• P1: TIX/b P2: c/d QC: e/f T1: g JWBT520-c10 JWBT520-Proctor June 25, 2011 12:45 Printer: Yet to Come 118 CASE STUDY 1: A MATURE ORGANIZATION FIGURE 10.10 Technology Component of Operational Excellence Pillar strategy to IT delivery, the IT production environment may well undergo some changes. The company keeps tight control over its IT production systems and environment. No deliberate changes have been made to the fundamental IT architecture over the past two-plus years. The target business architecture has not changed over the past three years. Given the significant recent changes across the business, the business architecture here may need to be updated. Uppland’s data architecture has not been formalized in a cohesive way. The individual business units may have some documentation related to data and data management standards, but no formal or functional corporate- wide data architecture exists. There is a lack of knowledge, rigor, and discipline in terms of the company’s approach to applications architecture. Information on how Uppland’s applications function, how they interact with one another, and www.it-ebooks.info
  • P1: TIX/b P2: c/d QC: e/f T1: g JWBT520-c10 JWBT520-Proctor June 25, 2011 12:45 Printer: Yet to Come FIGURE10.11EvolvingViewofUpplandIPMScorecard 119 www.it-ebooks.info
  • P1: TIX/b P2: c/d QC: e/f T1: g JWBT520-c10 JWBT520-Proctor June 25, 2011 12:45 Printer: Yet to Come FIGURE10.12EvolvingViewofOptimizedUpplandIPMScorecard 120 www.it-ebooks.info V413HAV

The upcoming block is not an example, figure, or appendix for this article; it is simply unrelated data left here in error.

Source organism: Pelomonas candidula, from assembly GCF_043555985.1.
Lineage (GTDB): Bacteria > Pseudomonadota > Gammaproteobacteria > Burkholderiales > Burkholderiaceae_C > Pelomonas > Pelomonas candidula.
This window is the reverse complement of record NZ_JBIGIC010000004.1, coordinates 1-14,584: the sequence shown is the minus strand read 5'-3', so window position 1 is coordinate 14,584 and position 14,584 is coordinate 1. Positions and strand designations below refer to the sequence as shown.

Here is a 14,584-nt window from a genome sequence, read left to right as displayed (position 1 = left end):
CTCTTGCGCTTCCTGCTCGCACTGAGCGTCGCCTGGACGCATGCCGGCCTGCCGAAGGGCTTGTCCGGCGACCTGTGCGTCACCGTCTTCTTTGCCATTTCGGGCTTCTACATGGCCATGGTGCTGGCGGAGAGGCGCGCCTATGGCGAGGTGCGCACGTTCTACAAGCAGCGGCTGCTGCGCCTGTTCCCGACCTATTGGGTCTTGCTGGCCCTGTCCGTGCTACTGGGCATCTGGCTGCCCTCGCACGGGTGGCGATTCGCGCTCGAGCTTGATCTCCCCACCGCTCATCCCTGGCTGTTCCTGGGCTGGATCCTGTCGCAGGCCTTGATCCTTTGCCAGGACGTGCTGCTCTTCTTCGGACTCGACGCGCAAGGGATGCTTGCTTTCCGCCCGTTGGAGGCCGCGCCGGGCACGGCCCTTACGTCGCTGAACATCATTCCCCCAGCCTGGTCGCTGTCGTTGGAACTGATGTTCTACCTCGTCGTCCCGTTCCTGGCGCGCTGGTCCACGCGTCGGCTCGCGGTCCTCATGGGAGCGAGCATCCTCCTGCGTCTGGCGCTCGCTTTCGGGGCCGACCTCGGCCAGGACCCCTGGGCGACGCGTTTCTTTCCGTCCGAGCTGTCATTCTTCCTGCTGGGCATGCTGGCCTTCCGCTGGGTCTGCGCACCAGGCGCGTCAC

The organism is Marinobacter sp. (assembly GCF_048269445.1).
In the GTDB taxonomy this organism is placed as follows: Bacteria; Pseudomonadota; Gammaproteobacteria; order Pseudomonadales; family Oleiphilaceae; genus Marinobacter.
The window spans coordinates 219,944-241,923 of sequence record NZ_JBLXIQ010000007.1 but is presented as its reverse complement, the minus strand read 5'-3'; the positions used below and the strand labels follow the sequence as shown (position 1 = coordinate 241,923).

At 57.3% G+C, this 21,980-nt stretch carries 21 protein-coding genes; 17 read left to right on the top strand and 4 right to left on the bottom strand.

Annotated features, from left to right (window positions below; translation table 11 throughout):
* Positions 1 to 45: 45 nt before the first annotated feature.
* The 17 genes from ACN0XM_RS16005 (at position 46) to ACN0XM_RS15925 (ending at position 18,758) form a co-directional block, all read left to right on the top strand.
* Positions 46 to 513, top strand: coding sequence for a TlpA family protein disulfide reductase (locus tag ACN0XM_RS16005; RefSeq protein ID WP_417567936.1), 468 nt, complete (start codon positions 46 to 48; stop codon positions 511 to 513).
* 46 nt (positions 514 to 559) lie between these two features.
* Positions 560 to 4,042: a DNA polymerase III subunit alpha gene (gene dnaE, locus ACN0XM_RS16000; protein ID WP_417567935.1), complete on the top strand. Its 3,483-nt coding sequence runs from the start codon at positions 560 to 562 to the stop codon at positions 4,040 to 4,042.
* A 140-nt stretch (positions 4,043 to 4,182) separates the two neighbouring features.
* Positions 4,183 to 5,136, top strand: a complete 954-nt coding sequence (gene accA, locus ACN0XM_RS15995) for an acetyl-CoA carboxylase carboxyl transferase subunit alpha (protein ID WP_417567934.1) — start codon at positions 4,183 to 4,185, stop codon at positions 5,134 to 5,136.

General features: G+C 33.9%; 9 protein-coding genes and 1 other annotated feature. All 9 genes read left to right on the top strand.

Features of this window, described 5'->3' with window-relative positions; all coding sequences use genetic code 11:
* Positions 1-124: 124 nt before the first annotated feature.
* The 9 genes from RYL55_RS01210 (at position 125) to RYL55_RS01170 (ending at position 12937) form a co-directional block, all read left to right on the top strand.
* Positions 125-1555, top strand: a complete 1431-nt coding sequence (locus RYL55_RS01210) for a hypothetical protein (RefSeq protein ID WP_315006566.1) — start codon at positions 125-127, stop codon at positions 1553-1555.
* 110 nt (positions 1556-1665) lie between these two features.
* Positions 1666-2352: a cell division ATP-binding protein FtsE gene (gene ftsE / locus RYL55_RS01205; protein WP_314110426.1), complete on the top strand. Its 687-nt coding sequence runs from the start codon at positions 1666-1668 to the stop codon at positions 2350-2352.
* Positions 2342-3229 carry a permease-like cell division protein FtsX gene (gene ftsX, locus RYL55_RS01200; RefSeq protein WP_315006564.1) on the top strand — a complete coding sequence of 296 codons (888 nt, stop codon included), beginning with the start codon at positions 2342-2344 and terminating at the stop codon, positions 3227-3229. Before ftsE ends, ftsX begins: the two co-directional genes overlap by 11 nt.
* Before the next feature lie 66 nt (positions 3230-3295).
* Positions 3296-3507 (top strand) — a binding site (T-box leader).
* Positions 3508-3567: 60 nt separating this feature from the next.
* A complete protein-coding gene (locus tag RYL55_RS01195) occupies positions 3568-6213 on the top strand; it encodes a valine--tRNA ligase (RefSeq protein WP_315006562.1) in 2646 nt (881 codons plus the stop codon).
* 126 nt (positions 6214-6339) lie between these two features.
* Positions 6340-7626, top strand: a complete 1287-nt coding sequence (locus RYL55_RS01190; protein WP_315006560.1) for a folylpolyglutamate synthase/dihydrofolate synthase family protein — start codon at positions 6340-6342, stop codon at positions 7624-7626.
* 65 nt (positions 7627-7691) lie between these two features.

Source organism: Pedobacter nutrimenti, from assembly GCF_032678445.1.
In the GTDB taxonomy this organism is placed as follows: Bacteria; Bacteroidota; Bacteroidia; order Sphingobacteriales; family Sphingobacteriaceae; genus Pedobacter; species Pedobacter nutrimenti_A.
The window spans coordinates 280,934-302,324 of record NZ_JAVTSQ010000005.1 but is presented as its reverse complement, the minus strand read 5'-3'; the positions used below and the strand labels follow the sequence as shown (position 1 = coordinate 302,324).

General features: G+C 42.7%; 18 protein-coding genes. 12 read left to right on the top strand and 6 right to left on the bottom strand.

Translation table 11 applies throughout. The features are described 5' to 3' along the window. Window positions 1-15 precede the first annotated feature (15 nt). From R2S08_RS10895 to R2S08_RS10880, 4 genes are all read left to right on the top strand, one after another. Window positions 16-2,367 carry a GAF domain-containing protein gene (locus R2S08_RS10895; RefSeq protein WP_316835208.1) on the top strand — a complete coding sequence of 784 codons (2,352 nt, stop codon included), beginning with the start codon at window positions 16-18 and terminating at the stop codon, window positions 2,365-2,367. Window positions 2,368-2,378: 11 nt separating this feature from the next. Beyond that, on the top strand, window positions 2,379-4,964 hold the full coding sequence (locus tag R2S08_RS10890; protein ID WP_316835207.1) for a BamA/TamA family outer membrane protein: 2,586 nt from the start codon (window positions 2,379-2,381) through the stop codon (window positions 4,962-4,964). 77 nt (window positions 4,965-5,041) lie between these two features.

• P1: TIX/b P2: c/d QC: e/f T1: g JWBT520-c10 JWBT520-Proctor June 25, 2011 12:45 Printer: Yet to Come The Operational Excellence Pillar of a Mature Organization 121 how they work with the company’s business processes has not been docu- mented or fully determined. Uppland has no comprehensive or official technology architecture blueprint. Data exist in a number of places across the organization, but they are disparate and not integrated in a useful manner. Weighing these data related to the company, I rate the Technology component of the Operational Excellence Pillar as a 4 using the IPM Score- card. A view of the evolving IPM Scorecard for Uppland may be seen in Figure 10.11. Optimize The move to an increased focus on profitability and efficiency at Uppland merits a close examination of how the company’s current architecture might be modified. Any changes to the current architecture should be in support of the company’s target architecture. Optimizing here implies close tracking of how changes in the target architecture should be captured in the current architecture. The company’s business architecture, as reflected in the IT production environment, should be updated to reflect changes to strategy, organization, and business processes, among other areas. Uppland should protect and enforce any data architecture policies and/or procedures that might be put into place across the organization. Building a formal and useful applications architecture for the company is a logical move on the path from strategy to the delivery of IT services. Building a formal technology architecture in support of the company’s overarching goals is an important area of focus for the company. Given Uppland’s relative strengths across the Operational Excellence Pillar, supporting such efforts is important for the company’s continued strength in the area of Operational Excellence. The changes suggested have the potential to improve the company’s performance across the Technology component of the Operational Excel- lence Pillar. The improvements, though, will not be sufficient at this time to increase the rating on the IPM Scorecard beyond the currently assessed value of 4. Moving the rating from a value of 4 to a value of 5 would require more extensive optimization efforts in this area. Given the numerous areas across the IPM Scorecard with ratings below a value of 4, the company’s efforts are best spent outside the Technology component of the Operational Excellence Pillar for the time being. A view of the evolving optimized IPM Scorecard for Uppland may be seen in Figure 10.12. www.it-ebooks.info